Posts Categorized: God

Commit Fewer Abominations

I’ll readily admit that, from time-to-time, Dr Lloyd-Jones was a little too trigger-happy with his use of the word ‘abomination’. (Few would agree that collecting illustrations on index cards for use in sermons is truly abominable.) But his resolute determination to live and preach and pastor as though God is real is often the underlying motive behind his strong language. He had no time for methods in ministry that were more reliant on human ingenuity than any dependence on God to act.

This is a Biblical concern. Just before Ezra makes the vast and dangerous journey back to Israel from Exile with his companions and resources to start the rebuilding we read this:

Then I proclaimed a fast there, at the river Ahava, that we might humble ourselves before our God, to seek from him a safe journey for ourselves, our children, and all our goods. For I was ashamed to ask the king for a band of soldiers and horsemen to protect us against the enemy on our way, since we had told the king, “The hand of our God is for good on all who seek him, and the power of his wrath is against all who forsake him.” So we fasted and implored our God for this, and he listened to our entreaty.

Ezra 8.21–23

Ezra tells Artaxerxes he doesn’t need his protection, and he does so as a statement of faith and confidence in God.

This impulse is seen in many stories in the Bible — the resolute desire not to rely on men but to prove God by taking a decision in which, if he doesn’t act, failure is certain.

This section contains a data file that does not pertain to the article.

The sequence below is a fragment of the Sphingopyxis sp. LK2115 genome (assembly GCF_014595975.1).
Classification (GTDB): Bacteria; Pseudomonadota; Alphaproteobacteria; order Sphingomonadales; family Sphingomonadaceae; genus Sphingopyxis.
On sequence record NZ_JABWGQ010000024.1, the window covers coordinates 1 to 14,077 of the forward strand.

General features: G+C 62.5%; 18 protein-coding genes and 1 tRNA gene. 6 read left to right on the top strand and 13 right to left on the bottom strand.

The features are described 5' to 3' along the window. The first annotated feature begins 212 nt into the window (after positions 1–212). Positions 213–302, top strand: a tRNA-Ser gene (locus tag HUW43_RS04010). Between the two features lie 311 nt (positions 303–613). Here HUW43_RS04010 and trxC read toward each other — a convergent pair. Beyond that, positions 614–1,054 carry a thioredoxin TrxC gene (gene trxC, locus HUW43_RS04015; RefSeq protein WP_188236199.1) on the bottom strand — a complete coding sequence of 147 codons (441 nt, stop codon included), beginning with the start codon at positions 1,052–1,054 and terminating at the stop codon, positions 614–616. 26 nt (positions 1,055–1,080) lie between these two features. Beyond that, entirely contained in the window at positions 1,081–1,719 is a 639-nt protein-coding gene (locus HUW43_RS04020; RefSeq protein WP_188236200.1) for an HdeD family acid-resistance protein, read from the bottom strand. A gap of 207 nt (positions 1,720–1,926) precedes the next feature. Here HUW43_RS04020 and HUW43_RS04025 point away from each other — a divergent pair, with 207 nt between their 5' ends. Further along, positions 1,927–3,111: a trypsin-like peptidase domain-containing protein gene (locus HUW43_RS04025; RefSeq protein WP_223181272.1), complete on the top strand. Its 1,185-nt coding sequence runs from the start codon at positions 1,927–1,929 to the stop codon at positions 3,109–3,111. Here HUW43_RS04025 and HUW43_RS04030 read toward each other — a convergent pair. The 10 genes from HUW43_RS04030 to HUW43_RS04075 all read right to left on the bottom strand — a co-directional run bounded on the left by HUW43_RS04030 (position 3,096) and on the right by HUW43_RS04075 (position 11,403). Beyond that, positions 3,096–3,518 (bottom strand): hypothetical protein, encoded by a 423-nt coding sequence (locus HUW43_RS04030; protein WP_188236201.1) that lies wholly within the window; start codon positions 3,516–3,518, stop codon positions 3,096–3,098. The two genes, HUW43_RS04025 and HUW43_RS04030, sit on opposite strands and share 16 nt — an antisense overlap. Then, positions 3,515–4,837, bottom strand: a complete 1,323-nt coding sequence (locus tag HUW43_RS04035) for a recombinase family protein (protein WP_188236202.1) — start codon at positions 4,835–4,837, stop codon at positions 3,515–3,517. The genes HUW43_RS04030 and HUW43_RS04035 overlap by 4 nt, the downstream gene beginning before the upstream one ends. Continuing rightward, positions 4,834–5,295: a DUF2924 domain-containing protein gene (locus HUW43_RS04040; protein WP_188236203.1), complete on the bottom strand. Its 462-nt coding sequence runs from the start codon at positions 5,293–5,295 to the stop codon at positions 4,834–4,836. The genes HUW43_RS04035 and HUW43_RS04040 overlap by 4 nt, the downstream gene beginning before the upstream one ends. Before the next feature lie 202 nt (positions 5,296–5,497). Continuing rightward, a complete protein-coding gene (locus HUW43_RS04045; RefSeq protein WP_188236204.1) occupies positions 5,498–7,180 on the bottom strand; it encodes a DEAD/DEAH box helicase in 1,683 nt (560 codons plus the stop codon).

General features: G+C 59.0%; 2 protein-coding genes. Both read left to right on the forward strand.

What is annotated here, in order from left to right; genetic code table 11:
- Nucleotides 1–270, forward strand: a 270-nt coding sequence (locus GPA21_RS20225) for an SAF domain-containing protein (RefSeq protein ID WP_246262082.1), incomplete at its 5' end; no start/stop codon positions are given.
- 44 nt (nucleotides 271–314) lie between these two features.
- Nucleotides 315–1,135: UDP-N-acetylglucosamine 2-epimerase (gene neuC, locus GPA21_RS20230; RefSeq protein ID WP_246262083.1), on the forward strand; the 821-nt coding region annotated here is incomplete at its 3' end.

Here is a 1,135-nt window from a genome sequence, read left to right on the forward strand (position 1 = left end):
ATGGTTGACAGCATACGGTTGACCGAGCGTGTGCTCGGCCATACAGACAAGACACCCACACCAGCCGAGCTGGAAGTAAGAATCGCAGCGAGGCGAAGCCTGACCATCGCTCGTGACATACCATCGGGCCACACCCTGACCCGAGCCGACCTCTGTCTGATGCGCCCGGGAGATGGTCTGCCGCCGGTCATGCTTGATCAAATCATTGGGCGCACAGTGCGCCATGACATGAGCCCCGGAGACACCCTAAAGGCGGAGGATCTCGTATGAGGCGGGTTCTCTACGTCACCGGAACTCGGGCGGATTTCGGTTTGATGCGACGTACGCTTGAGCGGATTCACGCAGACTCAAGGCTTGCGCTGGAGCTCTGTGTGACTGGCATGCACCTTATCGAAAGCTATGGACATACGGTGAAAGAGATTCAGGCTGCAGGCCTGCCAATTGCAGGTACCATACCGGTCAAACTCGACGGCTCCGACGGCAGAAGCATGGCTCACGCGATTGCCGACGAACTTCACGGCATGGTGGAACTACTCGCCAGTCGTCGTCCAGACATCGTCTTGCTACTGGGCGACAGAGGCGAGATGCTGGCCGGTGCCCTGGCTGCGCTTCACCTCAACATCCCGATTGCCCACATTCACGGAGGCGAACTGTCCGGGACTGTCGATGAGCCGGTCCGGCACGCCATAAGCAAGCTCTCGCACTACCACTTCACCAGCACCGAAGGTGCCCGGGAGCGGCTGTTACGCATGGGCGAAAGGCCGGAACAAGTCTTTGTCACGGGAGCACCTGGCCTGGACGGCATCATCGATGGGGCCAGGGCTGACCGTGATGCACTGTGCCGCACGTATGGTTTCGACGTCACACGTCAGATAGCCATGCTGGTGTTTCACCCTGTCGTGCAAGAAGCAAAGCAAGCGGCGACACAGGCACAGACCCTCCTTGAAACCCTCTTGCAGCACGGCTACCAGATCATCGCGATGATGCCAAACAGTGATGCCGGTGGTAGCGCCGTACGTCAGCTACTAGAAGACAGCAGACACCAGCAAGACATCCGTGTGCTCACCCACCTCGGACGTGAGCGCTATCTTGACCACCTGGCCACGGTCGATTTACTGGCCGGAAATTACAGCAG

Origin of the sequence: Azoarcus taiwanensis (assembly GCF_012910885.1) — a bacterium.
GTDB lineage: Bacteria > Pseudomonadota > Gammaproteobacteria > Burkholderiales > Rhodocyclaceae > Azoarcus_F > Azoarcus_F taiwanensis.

If I had to articulate one hope for Grace London it would be something down these lines. A passionate desire to demonstrate that God is true to his word, that his gospel works, and that it’s enough. There are few things that dismay me more than churches where the fruit is so explainable to a watching world. I’m not sure God is glorified when churches grow through our clever marketing, entertainment, and watered-down gospel-lite. Perhaps this really is an abomination to God.

Anyway, I attempted to explain a little more of this last Sunday and the summary of the message is here.

God chooses the weak

At times you can feel painfully aware of your inadequacies and weaknesses. In facing the prospect of church planting, I feel that now more than ever. It’s because of my awareness of everything that could go wrong, and of all that we lack. It’s knowing that Jesus was right when he said, ‘Apart from me you can do nothing‘. It’s also because of a keen awareness of all the fake success that churches can enjoy, which is little more than wood, hay and stubble.

This paragraph leaped out at me as I read Jim Hamilton’s outstanding little book, What is Biblical Theology?:

“In the mystery of his wisdom, God chooses mostly weak and insignificant people as his own. He wants no humans boasting (1 Cor. 1.29), and he wants us relying on him, not ourselves (2 Cor. 1.9). When God sets out to make a great nation of one man’s descendants, he starts with a man whose wife is barren. When he wants to choose a king, he picks a young boy whose own father didn’t think he would be king, and so when the prophet comes to anoint one of his sons, Jesse doesn’t summon David until Samuel has passed over David’s older brothers (1 Sam. 16.10-11). When God wants to save the world, he sends his Son to become a baby, born to a peasant girl in questionable circumstances, and he sends him not to a great world capital but to a small town in Galilee. It’s almost as though God repeatedly gives a head start to the opponent who will never outrun him.”

There is sweet comfort in knowing that our weakness actually qualifies us for service.